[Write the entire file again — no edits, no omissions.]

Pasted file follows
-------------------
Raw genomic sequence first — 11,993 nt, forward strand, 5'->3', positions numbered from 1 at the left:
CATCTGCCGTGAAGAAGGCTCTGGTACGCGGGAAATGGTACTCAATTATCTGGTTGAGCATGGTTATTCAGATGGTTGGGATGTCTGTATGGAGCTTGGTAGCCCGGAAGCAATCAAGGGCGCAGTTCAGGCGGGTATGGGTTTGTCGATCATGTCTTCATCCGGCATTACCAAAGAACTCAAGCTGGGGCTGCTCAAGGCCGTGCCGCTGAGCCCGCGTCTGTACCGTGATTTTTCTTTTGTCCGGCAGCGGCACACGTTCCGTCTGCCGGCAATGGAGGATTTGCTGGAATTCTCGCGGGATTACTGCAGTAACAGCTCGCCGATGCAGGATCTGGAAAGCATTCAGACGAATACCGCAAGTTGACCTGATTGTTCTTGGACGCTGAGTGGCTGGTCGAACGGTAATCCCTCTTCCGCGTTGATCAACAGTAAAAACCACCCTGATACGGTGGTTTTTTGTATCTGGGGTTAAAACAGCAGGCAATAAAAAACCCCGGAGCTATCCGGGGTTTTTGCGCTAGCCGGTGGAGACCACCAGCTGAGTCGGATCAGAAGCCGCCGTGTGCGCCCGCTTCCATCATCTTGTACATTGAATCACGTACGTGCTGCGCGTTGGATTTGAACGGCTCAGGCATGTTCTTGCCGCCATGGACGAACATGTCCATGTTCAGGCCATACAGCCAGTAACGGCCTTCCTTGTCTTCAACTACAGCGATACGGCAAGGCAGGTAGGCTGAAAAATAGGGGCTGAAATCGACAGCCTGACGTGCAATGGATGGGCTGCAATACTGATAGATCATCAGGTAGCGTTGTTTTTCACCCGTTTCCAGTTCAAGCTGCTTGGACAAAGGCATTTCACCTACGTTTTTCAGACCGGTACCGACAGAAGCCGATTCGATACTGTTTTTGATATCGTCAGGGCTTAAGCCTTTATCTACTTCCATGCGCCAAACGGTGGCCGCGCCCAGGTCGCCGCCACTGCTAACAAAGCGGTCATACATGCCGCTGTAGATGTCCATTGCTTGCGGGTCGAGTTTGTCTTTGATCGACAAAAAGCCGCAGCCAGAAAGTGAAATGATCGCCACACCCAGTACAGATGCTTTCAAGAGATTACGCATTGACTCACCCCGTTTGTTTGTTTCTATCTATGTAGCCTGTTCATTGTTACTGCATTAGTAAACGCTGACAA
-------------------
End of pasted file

Raw genomic sequence first — 11,993 nt, forward strand, 5'->3', positions numbered from 1 at the left:
CATCTGCCGTGAAGAAGGCTCTGGTACGCGGGAAATGGTACTCAATTATCTGGTTGAGCATGGTTATTCAGATGGTTGGGATGTCTGTATGGAGCTTGGTAGCCCGGAAGCAATCAAGGGCGCAGTTCAGGCGGGTATGGGTTTGTCGATCATGTCTTCATCCGGCATTACCAAAGAACTCAAGCTGGGGCTGCTCAAGGCCGTGCCGCTGAGCCCGCGTCTGTACCGTGATTTTTCTTTTGTCCGGCAGCGGCACACGTTCCGTCTGCCGGCAATGGAGGATTTGCTGGAATTCTCGCGGGATTACTGCAGTAACAGCTCGCCGATGCAGGATCTGGAAAGCATTCAGACGAATACCGCAAGTTGACCTGATTGTTCTTGGACGCTGAGTGGCTGGTCGAACGGTAATCCCTCTTCCGCGTTGATCAACAGTAAAAACCACCCTGATACGGTGGTTTTTTGTATCTGGGGTTAAAACAGCAGGCAATAAAAAACCCCGGAGCTATCCGGGGTTTTTGCGCTAGCCGGTGGAGACCACCAGCTGAGTCGGATCAGAAGCCGCCGTGTGCGCCCGCTTCCATCATCTTGTACATTGAATCACGTACGTGCTGCGCGTTGGATTTGAACGGCTCAGGCATGTTCTTGCCGCCATGGACGAACATGTCCATGTTCAGGCCATACAGCCAGTAACGGCCTTCCTTGTCTTCAACTACAGCGATACGGCAAGGCAGGTAGGCTGAAAAATAGGGGCTGAAATCGACAGCCTGACGTGCAATGGATGGGCTGCAATACTGATAGATCATCAGGTAGCGTTGTTTTTCACCCGTTTCCAGTTCAAGCTGCTTGGACAAAGGCATTTCACCTACGTTTTTCAGACCGGTACCGACAGAAGCCGATTCGATACTGTTTTTGATATCGTCAGGGCTTAAGCCTTTATCTACTTCCATGCGCCAAACGGTGGCCGCGCCCAGGTCGCCGCCACTGCTAACAAAGCGGTCATACATGCCGCTGTAGATGTCCATTGCTTGCGGGTCGAGTTTGTCTTTGATCGACAAAAAGCCGCAGCCAGAAAGTGAAATGATCGCCACACCCAGTACAGATGCTTTCAAGAGATTACGCATTGACTCACCCCGTTTGTTTGTTTCTATCTATGTAGCCTGTTCATTGTTACTGCATTAGTAAACGCTGACAA